Right now my conservative answer of the viability of this treatment is: it looks promising in theory, but it is too early to tell.
I look at VIABILITY of a cancer treatment along 2 general lines:
Promise of the cancer treatment and Scalability of the cancer treatment.
What makes any cancer treatment promising includes, but are not limited to:
Specificity — treatment must differentiate between abnormal cells and normal cells and be specific primarily if not solely to abnormal cells
Tolerability — treatment must be tolerable to patients such that the physical and emotional cost of receiving treatment does not exceed the benefits of receiving treatment (this is where we get into quality of life v. quantity of life debates)
Long term feasibility — treatment must be useful in the long term, both in terms of length of treatment as well as long term side effects. It is not uncommon for a cancer patient to keep one cancer in check with a cancer treatment, only to experience a secondary cancer due to the cancer treatment. This to me is trading one cancer down the road for getting rid of the cancer present in the body right now, and that’s not a good trade-off.
What makes a cancer treatment scalable includes, but are not limited to production concerns of:
Ease of production — treatment must be produced in large quantities with (relative) ease. If it is very complicated or difficult then the treatment becomes “too expensive” to produce thereby limiting affordability to a few.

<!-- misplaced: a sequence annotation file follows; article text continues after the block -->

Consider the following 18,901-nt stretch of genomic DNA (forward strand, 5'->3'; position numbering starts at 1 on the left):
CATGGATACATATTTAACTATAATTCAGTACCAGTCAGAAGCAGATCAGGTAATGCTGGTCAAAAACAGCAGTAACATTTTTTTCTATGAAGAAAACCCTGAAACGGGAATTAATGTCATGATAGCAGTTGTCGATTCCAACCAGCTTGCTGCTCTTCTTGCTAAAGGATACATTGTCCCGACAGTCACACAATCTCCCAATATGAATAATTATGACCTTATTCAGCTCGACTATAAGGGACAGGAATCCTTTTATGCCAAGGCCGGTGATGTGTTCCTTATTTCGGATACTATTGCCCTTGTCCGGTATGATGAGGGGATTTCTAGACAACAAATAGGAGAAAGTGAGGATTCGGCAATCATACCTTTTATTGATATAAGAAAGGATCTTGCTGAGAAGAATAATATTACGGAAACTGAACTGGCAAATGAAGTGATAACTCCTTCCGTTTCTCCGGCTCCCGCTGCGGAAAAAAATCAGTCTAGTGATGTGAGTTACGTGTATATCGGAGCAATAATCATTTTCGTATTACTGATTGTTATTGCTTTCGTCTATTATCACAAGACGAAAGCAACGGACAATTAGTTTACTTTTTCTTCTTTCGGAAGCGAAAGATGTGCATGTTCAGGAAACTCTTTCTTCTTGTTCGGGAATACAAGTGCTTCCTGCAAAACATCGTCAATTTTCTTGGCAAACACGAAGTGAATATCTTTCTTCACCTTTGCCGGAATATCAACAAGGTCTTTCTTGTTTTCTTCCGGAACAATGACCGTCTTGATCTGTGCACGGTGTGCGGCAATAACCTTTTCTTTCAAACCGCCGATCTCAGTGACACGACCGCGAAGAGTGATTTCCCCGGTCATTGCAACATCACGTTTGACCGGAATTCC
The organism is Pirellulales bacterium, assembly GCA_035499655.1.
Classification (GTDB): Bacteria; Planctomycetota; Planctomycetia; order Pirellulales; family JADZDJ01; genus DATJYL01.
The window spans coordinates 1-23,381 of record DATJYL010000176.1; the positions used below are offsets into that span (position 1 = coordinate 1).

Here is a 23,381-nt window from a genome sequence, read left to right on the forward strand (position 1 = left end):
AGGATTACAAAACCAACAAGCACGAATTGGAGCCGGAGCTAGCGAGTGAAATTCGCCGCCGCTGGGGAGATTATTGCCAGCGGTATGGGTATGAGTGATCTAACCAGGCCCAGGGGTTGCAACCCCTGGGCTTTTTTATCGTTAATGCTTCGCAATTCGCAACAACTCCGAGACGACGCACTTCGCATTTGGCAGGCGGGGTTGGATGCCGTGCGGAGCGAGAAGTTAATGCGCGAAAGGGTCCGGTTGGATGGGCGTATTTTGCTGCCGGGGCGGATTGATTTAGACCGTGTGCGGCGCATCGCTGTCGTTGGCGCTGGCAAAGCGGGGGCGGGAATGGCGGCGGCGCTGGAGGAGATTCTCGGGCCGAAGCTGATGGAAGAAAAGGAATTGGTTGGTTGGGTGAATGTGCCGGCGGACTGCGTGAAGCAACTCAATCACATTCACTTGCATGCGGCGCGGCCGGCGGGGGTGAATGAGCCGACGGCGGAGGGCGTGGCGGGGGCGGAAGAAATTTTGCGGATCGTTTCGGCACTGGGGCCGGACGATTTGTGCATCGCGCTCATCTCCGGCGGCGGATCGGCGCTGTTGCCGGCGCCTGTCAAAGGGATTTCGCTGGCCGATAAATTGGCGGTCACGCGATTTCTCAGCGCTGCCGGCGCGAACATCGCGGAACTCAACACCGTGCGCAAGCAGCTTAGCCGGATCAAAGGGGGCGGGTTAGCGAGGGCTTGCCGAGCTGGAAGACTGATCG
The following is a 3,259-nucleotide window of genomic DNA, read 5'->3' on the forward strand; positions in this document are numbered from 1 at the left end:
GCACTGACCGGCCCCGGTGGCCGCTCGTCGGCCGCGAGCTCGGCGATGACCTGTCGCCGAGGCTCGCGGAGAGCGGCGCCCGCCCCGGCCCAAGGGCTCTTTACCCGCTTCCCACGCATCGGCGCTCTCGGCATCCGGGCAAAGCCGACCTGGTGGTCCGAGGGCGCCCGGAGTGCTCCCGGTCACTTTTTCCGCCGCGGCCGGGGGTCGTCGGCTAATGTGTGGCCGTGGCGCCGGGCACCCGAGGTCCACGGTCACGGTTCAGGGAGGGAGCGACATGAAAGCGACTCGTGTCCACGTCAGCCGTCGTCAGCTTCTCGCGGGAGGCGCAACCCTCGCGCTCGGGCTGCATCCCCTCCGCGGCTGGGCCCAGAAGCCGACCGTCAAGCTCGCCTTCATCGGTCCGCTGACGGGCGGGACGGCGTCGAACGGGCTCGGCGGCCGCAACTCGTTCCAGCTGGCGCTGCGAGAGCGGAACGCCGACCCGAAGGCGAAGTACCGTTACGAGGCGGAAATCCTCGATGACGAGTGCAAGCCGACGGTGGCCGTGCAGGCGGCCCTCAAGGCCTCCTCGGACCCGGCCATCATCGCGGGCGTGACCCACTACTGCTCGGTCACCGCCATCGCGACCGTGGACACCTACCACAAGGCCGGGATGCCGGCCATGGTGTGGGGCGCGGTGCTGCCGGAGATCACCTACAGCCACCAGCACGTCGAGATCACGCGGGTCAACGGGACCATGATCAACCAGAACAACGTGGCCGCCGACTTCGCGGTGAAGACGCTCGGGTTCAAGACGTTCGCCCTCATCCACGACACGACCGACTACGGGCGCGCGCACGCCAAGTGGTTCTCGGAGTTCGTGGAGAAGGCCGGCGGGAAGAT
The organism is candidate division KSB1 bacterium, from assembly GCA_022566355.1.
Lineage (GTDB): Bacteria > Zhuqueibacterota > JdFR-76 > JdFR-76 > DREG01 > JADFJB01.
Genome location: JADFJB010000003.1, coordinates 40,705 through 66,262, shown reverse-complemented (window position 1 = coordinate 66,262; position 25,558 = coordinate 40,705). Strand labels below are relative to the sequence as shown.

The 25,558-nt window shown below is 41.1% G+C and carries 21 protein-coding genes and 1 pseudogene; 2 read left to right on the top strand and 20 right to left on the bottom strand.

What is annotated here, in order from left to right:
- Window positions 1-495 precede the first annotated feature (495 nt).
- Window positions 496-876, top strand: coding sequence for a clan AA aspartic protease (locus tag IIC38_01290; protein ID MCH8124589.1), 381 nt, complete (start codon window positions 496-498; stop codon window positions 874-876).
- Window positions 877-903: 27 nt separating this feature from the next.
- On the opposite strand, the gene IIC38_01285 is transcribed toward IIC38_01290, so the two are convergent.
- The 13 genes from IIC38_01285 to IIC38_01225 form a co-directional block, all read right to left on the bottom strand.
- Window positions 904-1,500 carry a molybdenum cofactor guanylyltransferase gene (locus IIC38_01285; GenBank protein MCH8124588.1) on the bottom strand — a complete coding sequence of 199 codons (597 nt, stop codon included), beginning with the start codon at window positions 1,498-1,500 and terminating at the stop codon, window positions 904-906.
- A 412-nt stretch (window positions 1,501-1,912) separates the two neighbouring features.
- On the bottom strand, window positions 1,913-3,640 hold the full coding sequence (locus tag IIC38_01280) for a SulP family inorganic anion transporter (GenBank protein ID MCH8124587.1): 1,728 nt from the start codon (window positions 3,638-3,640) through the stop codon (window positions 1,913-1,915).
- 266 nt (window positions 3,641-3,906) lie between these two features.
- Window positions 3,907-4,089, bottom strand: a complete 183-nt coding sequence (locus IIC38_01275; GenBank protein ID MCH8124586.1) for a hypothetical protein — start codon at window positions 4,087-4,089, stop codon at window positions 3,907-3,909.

Standardization of product — treatment production must be standardized so that from batch to batch you have fidelity of treatment “strength”. Autologous cancer vaccines for example, are not standardized because these require as raw materials the patient’s own tumor cells: every patient therefore gives rise to his/her own unique cancer vaccine. If it works, that’s great, but it will likely work only for that one patient.
Stability of product — treatment must endure distribution such that the treatment can get from one location (manufacturing) to the patient without losing its treatment strength. If you take out a vial of drug and it degrades within 5 seconds, it’s not going to do much good in a larger population.
I am not an expert in RF ablation therapy. But I can use the above rough criteria on the Kanzius cancer treatment and say “show me the human clinical trial data”.
I’m a stickler for wanting human clinical trial data, because I cannot tell you how many therapeutic interventions that look promising in preclinical (in vitro and in vivo) models that end up failing in human trials.
So when I see press releases from researchers who talk about preclinical data to generate a ton of buzz for themselves, I go a bit crazy. Because I see this as drumming up unproven hope for patients whose lives are literally on the line, and now you get the alternative (I’m NOT talking about complementary) therapy quacks flying in to prey on these patients by offering them large doses of colloidal silver or ginger pills or whatever pills that they will then talk about being “completely safe”. OK I’m digressing in this paragraph at this point, let me steer myself back to sanity.
The human clinical trials of RF ablation therapy will show us the degree of promise that this modality will deliver over the long term. It is too early to tell, and I fully support moving into human clinical trials to yield the data that we need to make any definitive statements.